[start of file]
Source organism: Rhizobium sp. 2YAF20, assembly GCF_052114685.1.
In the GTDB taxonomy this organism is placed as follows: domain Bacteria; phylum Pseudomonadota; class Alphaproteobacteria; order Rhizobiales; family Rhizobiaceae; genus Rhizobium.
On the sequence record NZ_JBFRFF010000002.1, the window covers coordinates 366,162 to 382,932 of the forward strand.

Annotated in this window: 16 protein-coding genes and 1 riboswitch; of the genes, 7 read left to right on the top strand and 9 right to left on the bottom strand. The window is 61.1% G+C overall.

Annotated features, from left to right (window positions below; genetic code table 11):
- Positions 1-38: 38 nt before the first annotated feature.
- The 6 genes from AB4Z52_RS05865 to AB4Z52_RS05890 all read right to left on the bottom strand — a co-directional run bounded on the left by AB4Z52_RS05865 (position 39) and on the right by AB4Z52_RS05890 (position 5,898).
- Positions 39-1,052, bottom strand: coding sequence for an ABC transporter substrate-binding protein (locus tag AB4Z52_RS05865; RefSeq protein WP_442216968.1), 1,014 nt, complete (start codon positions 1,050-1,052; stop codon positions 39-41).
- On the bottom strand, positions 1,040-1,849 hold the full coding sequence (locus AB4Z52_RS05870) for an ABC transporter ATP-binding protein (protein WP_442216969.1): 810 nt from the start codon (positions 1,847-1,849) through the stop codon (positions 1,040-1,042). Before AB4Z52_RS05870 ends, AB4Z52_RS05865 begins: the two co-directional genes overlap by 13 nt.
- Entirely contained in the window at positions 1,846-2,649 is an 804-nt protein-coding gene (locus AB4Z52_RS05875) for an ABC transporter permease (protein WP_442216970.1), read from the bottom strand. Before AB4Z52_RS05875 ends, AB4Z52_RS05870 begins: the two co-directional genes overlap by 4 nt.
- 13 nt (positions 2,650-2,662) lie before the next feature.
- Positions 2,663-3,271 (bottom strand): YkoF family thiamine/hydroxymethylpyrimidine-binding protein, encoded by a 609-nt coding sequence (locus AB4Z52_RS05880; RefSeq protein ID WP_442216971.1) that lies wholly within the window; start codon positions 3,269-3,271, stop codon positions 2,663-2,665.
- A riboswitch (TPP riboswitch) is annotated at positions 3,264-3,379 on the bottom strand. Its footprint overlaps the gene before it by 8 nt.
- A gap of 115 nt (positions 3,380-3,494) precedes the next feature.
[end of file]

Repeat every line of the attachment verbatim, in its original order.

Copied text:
Source organism: Rhizobium sp. 2YAF20, assembly GCF_052114685.1.
In the GTDB taxonomy this organism is placed as follows: domain Bacteria; phylum Pseudomonadota; class Alphaproteobacteria; order Rhizobiales; family Rhizobiaceae; genus Rhizobium.
On the sequence record NZ_JBFRFF010000002.1, the window covers coordinates 366,162 to 382,932 of the forward strand.

Annotated in this window: 16 protein-coding genes and 1 riboswitch; of the genes, 7 read left to right on the top strand and 9 right to left on the bottom strand. The window is 61.1% G+C overall.

Annotated features, from left to right (window positions below; genetic code table 11):
- Positions 1-38: 38 nt before the first annotated feature.
- The 6 genes from AB4Z52_RS05865 to AB4Z52_RS05890 all read right to left on the bottom strand — a co-directional run bounded on the left by AB4Z52_RS05865 (position 39) and on the right by AB4Z52_RS05890 (position 5,898).
- Positions 39-1,052, bottom strand: coding sequence for an ABC transporter substrate-binding protein (locus tag AB4Z52_RS05865; RefSeq protein WP_442216968.1), 1,014 nt, complete (start codon positions 1,050-1,052; stop codon positions 39-41).
- On the bottom strand, positions 1,040-1,849 hold the full coding sequence (locus AB4Z52_RS05870) for an ABC transporter ATP-binding protein (protein WP_442216969.1): 810 nt from the start codon (positions 1,847-1,849) through the stop codon (positions 1,040-1,042). Before AB4Z52_RS05870 ends, AB4Z52_RS05865 begins: the two co-directional genes overlap by 13 nt.
- Entirely contained in the window at positions 1,846-2,649 is an 804-nt protein-coding gene (locus AB4Z52_RS05875) for an ABC transporter permease (protein WP_442216970.1), read from the bottom strand. Before AB4Z52_RS05875 ends, AB4Z52_RS05870 begins: the two co-directional genes overlap by 4 nt.
- 13 nt (positions 2,650-2,662) lie before the next feature.
- Positions 2,663-3,271 (bottom strand): YkoF family thiamine/hydroxymethylpyrimidine-binding protein, encoded by a 609-nt coding sequence (locus AB4Z52_RS05880; RefSeq protein ID WP_442216971.1) that lies wholly within the window; start codon positions 3,269-3,271, stop codon positions 2,663-2,665.
- A riboswitch (TPP riboswitch) is annotated at positions 3,264-3,379 on the bottom strand. Its footprint overlaps the gene before it by 8 nt.
- A gap of 115 nt (positions 3,380-3,494) precedes the next feature.